Recovery, as survivor Marissa Delgado explains, isn’t defined by a length of time or an anniversary.

CREDIT: Dear World : Orlando Pulse Series. Daymon Garnder for Dear World

“How does it feel a year later or how is your recovery?” What recovery? You think I’m supposed to recover because it’s been a year? No booboo it just doesn’t happen like that. One of the common questions that I really do hate, Oh, how is your healing process? What? It takes longer than that.

This is only a small sample of the stories and portraits from the Pulse nightclub series. Please check out “Dear World’s” entire collection here.

(MORE: #DearOrlando)

READ: The World Is Uniting With Orlando After Horrific Mass Shooting At Popular Gay Club

Recommend this story to a friend by clicking on the share button below. 

Up Next: The Emerging Orlando Puerto Rican Singer-Rapper Ballin’ With Bad Bunny, Anuel AA And Becky G

Fierce

Up Next: The Emerging Orlando Puerto Rican Singer-Rapper Ballin’ With Bad Bunny, Anuel AA And Becky G

Courtesy of Nohemy

Up Next is a FIERCE series highlighting rising Latina and Latin American women artists you might not know about but definitely should.

When Roc Nation’s #RocDaCourt Latin celebrity basketball game takes Las Vegas on April 24, there’s going to be an unfamiliar female face playing alongside Bad Bunny, Anuel AA, A.Chal and other urbano heavyweights. Let us introduce you: Nohemy, the emerging singer-rapper out of Orlando, Fla.

The moment is huge for the Puerto Rican artist, who just dropped her first Spanish-language single, “Repetir,” an energetic boastful bop, last month. But, clearly, the rising act has reason to be confident, though that doesn’t mean she’s not humble.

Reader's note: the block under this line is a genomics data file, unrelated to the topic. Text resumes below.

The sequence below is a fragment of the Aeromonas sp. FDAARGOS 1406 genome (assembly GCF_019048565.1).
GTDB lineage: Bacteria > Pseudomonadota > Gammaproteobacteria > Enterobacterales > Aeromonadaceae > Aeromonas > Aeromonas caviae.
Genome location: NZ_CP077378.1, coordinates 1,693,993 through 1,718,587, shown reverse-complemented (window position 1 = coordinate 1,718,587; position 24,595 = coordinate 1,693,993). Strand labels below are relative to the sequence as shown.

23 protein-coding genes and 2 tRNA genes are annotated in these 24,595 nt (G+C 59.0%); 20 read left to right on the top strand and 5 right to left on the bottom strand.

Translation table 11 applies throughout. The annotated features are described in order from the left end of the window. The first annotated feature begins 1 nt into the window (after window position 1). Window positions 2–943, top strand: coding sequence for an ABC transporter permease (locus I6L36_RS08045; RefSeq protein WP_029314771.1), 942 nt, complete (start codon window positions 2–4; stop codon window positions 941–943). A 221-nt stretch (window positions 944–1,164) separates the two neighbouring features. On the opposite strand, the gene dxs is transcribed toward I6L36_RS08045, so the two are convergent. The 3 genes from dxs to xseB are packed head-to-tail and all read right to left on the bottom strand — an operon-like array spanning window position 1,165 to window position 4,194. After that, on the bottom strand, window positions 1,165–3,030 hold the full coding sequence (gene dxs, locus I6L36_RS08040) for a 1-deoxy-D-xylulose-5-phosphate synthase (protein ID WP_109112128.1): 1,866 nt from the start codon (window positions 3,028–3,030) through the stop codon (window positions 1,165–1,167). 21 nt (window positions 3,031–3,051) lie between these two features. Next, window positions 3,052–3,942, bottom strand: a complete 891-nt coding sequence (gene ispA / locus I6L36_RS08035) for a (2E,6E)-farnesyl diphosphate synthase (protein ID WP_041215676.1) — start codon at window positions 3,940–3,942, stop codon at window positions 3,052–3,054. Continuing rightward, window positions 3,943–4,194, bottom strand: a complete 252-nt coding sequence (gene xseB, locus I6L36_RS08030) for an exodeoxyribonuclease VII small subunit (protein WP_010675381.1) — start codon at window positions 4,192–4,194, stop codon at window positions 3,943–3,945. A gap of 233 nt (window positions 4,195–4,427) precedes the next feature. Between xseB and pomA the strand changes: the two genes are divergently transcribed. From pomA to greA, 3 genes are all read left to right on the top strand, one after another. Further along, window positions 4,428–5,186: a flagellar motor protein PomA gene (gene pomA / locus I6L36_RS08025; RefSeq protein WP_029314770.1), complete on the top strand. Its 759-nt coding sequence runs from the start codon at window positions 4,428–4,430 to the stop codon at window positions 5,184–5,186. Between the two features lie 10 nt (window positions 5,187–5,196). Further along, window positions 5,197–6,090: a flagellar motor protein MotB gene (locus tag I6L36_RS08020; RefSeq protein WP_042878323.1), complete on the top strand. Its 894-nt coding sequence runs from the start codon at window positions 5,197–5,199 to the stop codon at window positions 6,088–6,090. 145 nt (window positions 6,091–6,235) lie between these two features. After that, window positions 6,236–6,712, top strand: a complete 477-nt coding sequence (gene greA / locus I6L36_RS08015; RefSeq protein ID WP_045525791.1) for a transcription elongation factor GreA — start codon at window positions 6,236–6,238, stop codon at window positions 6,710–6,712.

“Things are picking up. I’m grateful and enjoying the process,” the 25-year-old talent told FIERCE.

Nohemy, who is on Team El Combo, with el Conejo Malo, Tainy, Myke Towers, Rauw Alejandro and more, won’t be the only girl on the court. Becky G is over on Team La Familia, where she’ll be balling with acts like Anuel, Luny Tunes, C. Tangana and Justin Quiles, among others. But Nohemy doesn’t have her sights on the young Mexican-American singer. Instead, the triple threat, who played college basketball on a scholarship, is coming for Anuel — which is a glimpse at the up-and-coming Latina artist’s drive overall.

We chatted with Nohemy about the forthcoming game, where she sees her poppier sound in urbano’s global takeover, shining in Orlando’s music scene and what to expect next from the rising act.

FIERCE: It’s hard to place your music and sound in a genre box. How would you describe your style?